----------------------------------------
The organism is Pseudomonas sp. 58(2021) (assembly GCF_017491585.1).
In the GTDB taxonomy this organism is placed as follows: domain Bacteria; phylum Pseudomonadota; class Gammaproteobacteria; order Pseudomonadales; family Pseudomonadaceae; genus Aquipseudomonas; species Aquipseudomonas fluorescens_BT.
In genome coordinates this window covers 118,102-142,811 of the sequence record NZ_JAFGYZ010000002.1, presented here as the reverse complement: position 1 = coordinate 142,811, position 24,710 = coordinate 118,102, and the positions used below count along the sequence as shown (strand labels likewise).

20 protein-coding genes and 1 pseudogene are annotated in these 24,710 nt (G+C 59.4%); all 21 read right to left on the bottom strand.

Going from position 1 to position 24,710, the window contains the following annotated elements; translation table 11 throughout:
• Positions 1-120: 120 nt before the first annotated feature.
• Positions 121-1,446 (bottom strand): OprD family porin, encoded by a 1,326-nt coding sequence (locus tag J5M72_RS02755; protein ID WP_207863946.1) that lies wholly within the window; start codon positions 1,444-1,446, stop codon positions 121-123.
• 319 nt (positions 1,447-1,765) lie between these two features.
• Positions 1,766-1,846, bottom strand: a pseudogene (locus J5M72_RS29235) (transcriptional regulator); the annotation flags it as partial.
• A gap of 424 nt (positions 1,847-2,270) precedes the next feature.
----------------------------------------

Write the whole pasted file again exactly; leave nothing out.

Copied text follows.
The organism is Pseudomonas sp. 58(2021) (assembly GCF_017491585.1).
In the GTDB taxonomy this organism is placed as follows: domain Bacteria; phylum Pseudomonadota; class Gammaproteobacteria; order Pseudomonadales; family Pseudomonadaceae; genus Aquipseudomonas; species Aquipseudomonas fluorescens_BT.
In genome coordinates this window covers 118,102-142,811 of the sequence record NZ_JAFGYZ010000002.1, presented here as the reverse complement: position 1 = coordinate 142,811, position 24,710 = coordinate 118,102, and the positions used below count along the sequence as shown (strand labels likewise).

20 protein-coding genes and 1 pseudogene are annotated in these 24,710 nt (G+C 59.4%); all 21 read right to left on the bottom strand.

Going from position 1 to position 24,710, the window contains the following annotated elements; translation table 11 throughout:
• Positions 1-120: 120 nt before the first annotated feature.
• Positions 121-1,446 (bottom strand): OprD family porin, encoded by a 1,326-nt coding sequence (locus tag J5M72_RS02755; protein ID WP_207863946.1) that lies wholly within the window; start codon positions 1,444-1,446, stop codon positions 121-123.
• 319 nt (positions 1,447-1,765) lie between these two features.
• Positions 1,766-1,846, bottom strand: a pseudogene (locus J5M72_RS29235) (transcriptional regulator); the annotation flags it as partial.
• A gap of 424 nt (positions 1,847-2,270) precedes the next feature.